Differentiate special items with the targeted use of colour, signage and lighting on shelves.
Inform library users of available resources by using posters, suspended banners, flyers, tags etc. Posters could periodically ‘spotlight’ various collections.
Attaching small tags or notes
Attachments like staff picks to particular books or shelves can also draw attention to them. Book reviews could also be user generated and linked to library social media sites – a great way for people to share ideas with others in the community.
Shelf signage placed on top of the shelves can be highly visible. As long as shelf height is at the recommended maximum height of 1600 mm for adult collections and 1300 mm for children's collections.
Face-out shelving and display
These are often judiciously located near the main entrance, main circulation areas, or at the entry to aisles. Face-out displays of magazines, CDs, DVDs and talking books are very attractive.
Small shelving display units
These can be added to the ends of shelving aisles. In various guises these are able to display face-out books and carry aisle signage.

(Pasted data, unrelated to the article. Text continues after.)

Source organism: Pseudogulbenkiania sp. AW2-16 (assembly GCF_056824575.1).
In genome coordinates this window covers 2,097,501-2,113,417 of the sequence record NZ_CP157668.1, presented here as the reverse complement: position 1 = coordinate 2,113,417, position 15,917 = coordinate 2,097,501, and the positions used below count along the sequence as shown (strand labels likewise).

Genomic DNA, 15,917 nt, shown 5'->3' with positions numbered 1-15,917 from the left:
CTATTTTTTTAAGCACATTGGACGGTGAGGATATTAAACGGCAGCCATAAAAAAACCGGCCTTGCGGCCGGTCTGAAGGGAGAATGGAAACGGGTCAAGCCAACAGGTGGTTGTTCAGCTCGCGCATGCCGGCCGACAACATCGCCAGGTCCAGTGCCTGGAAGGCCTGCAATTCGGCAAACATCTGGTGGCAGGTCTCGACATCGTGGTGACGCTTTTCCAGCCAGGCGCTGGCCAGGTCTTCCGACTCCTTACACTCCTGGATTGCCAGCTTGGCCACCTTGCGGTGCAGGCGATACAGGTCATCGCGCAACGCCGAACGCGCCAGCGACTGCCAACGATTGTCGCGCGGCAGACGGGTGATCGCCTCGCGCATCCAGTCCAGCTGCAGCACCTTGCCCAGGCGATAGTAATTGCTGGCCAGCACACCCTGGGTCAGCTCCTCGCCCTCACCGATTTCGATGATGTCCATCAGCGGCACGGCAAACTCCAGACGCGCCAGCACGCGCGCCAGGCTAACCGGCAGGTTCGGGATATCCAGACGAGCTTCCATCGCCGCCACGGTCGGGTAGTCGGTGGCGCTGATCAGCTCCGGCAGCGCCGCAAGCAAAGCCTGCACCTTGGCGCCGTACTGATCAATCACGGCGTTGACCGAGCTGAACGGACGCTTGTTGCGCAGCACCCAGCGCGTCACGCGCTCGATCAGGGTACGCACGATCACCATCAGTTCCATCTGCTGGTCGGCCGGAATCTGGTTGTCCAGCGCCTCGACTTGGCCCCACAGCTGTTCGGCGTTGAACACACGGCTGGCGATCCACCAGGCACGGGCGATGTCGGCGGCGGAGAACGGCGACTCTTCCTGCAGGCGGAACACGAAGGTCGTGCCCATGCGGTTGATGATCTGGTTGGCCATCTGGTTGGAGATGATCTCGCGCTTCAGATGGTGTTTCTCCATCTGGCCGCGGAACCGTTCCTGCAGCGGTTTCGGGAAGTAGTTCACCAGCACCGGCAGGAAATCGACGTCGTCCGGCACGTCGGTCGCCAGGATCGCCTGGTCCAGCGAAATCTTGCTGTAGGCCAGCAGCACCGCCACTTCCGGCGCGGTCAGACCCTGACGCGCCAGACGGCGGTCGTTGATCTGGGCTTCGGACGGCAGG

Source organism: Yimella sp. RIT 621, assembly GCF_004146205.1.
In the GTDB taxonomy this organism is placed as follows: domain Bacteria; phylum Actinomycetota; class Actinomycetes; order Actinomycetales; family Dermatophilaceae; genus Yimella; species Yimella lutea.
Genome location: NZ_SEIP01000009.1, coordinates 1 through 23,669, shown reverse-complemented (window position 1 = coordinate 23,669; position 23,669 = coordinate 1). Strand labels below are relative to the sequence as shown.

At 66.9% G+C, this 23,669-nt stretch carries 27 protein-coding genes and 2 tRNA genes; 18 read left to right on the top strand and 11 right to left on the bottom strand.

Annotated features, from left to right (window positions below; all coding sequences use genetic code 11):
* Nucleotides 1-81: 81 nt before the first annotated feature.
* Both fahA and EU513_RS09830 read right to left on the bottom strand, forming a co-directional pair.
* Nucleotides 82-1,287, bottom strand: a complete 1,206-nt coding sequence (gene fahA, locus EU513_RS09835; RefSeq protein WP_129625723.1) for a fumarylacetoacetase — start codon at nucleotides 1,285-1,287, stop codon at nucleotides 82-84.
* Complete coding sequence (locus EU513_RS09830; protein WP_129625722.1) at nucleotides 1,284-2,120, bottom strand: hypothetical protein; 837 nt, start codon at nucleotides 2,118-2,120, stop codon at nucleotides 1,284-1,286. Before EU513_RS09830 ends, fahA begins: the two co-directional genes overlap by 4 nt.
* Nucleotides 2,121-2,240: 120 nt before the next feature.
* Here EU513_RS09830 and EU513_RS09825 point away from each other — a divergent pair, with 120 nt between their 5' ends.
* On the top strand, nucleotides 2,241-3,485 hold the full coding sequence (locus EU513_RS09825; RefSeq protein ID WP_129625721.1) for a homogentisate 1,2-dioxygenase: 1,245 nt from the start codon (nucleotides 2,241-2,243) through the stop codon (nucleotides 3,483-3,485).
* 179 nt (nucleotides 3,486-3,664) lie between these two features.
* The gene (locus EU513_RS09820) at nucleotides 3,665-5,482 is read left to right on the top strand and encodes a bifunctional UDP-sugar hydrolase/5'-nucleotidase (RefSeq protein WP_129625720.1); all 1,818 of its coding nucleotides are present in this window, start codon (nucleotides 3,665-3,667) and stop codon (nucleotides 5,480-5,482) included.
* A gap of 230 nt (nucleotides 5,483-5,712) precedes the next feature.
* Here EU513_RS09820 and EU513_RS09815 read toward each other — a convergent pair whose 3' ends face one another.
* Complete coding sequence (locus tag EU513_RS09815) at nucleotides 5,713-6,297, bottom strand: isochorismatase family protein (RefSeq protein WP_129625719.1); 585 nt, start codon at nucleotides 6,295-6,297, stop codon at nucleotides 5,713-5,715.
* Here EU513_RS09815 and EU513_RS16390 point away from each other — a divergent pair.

Consistent, well-produced signage
While adherence to a methodology of collection signage and display can be frustrating for library staff, the branding and unified appearance of graphics and fitout of a library has become increasingly important.
The professionalism of the library can be reinforced and promoted by well-considered graphics and ensuring that signage is consistent. Avoid hastily printed and ‘sticky-taped’ signage wherever possible.
Consider assistance from a graphic designer to provide a graphic handbook and a series of stationery and signage templates for future use. They are not necessarily difficult to use and contribute significantly to the library’s appearance.